The Town of Guilford has a long tradition of preserving the land, which has helped both to define its character and to safeguard its natural resources. Local surveys have consistently shown that the historic and natural character of the city are two of the main reasons people want to live and work in Guilford.
According to the Town of Guilford’s 2010 Natural Resources Inventory, âOpen space provides the framework for discovering, enjoying and accessing our natural assets. In addition to prioritizing the protection of our working agricultural lands, the most important open spaces for natural resources are those that protect public sources of drinking water and critical habitats such as forests and unfragmented fields. The Planning and Zoning Commission Building Study (2002) indicated that of Guilford’s approximately 30,000 acres, approximately 7,500 acres are set aside for open space and approximately 8,100 acres remain private vacant land. It is on this vacant and undeveloped land that there would be opportunities to further protect Guilford’s natural resources. While the environmental and recreational benefits of preserving open spaces are obvious, the many economic benefits are often less obvious. Numerous independent studies have shown that over time, compared to residential development, open space is one of the most effective tools a municipality can use to stabilize its tax base. Examples include: Open spaces supporting industries (tourism and others) that can generate thousands of dollars in economic activity each year, reducing the costs of infrastructure and public programs (roads, schools, emergency services), reducing thus the need to increase property taxes. And well-planned open space protection measures should not conflict with meeting other vital city needs, such as economic development, municipal fiscal health and affordable housing. All are principles promoted by our Conservation and Development Plan.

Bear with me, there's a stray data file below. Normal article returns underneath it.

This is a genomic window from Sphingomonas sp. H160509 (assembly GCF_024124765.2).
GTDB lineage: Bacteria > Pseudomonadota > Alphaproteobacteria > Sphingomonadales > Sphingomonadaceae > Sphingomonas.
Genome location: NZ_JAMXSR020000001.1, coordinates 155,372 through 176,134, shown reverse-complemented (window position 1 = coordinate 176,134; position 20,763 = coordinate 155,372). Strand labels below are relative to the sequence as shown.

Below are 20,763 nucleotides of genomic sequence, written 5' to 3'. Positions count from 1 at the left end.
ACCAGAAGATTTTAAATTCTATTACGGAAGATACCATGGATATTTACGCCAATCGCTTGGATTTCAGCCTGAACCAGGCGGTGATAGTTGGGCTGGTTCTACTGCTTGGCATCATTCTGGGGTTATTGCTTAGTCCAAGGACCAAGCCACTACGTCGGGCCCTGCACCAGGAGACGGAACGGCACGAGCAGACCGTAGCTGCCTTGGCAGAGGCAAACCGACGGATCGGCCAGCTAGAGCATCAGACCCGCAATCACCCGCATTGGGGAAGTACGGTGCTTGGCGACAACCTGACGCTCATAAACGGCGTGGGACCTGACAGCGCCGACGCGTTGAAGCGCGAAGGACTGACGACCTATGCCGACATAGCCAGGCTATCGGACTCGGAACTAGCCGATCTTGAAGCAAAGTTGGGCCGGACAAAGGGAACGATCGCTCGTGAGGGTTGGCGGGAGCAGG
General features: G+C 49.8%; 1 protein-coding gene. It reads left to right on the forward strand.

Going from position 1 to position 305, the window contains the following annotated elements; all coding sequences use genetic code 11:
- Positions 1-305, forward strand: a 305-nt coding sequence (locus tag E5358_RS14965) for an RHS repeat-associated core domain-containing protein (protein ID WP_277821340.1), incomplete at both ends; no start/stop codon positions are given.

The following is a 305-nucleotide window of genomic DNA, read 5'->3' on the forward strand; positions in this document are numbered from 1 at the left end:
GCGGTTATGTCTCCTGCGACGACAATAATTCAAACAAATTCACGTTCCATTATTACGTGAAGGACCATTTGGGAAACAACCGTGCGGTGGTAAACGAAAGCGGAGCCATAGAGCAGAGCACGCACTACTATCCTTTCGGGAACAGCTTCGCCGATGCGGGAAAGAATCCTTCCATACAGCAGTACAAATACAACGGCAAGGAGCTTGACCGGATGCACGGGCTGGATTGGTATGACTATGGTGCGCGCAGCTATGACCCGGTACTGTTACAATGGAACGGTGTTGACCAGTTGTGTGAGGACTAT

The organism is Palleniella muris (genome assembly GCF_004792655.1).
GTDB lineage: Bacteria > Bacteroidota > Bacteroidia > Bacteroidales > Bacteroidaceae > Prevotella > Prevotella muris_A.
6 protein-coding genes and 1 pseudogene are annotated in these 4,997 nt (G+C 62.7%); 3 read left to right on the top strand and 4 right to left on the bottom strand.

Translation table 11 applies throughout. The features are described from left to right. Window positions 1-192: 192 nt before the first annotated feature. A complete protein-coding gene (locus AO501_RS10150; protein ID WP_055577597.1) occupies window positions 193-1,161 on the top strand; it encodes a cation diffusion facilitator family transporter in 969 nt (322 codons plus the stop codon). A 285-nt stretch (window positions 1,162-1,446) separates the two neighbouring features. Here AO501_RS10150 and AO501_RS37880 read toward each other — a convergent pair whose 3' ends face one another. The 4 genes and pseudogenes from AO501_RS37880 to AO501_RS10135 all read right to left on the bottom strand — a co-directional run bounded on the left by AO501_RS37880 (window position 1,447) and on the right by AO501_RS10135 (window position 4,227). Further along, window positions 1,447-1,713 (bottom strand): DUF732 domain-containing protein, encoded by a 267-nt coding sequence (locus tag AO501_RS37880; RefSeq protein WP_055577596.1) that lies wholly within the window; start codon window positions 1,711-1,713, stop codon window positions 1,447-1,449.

In 2000, the City of Guilford approved a $ 5 million bond authority to fund future land acquisition. For more than two decades, the authorization has been used specifically for 11 properties, which include the Braemore reserve, the Meyerhuber reserve, the James Valley reserve and the Dudley reserve, using 91% of the authorization funds. In addition, it has been available to allow the city to negotiate purchases with the assurance of funding, while ultimately receiving funding from grants and other third parties. Voters will have a chance to vote on a proposed bond measure, recently approved by the Board of Selectmen, that would secure $ 10 million in funding for land acquisition. The resolution allocates $ 7.5 million for Class A properties, open space and farmland, and $ 2.5 million for Class B and C lands, active recreation and municipal use. The authorization has NO cost to the taxpayer or the city until it is actually funded and when used the interest rates are affordable. If the bond is approved by voters, the Land Acquisition Commission (LAC) will be able to prepare recommendations for specific plots of land as they come up for sale. Each future purchase proposed by the LAC must be approved by both Selectman’s board and finance board and by the city assembly, allowing for several phases of monitoring and public comment during the process. In the interest of having knowledgeable citizens ready to vote on this issue, the LAC will be releasing a series of educational pieces by April.
In the meantime, residents with questions can contact: Gary MacElhiney: 203-640-9969 Kevin Clark: 203-843-5315 Kim Brocket: 203-627-5885 Or any member of the Land Acquisition Commission.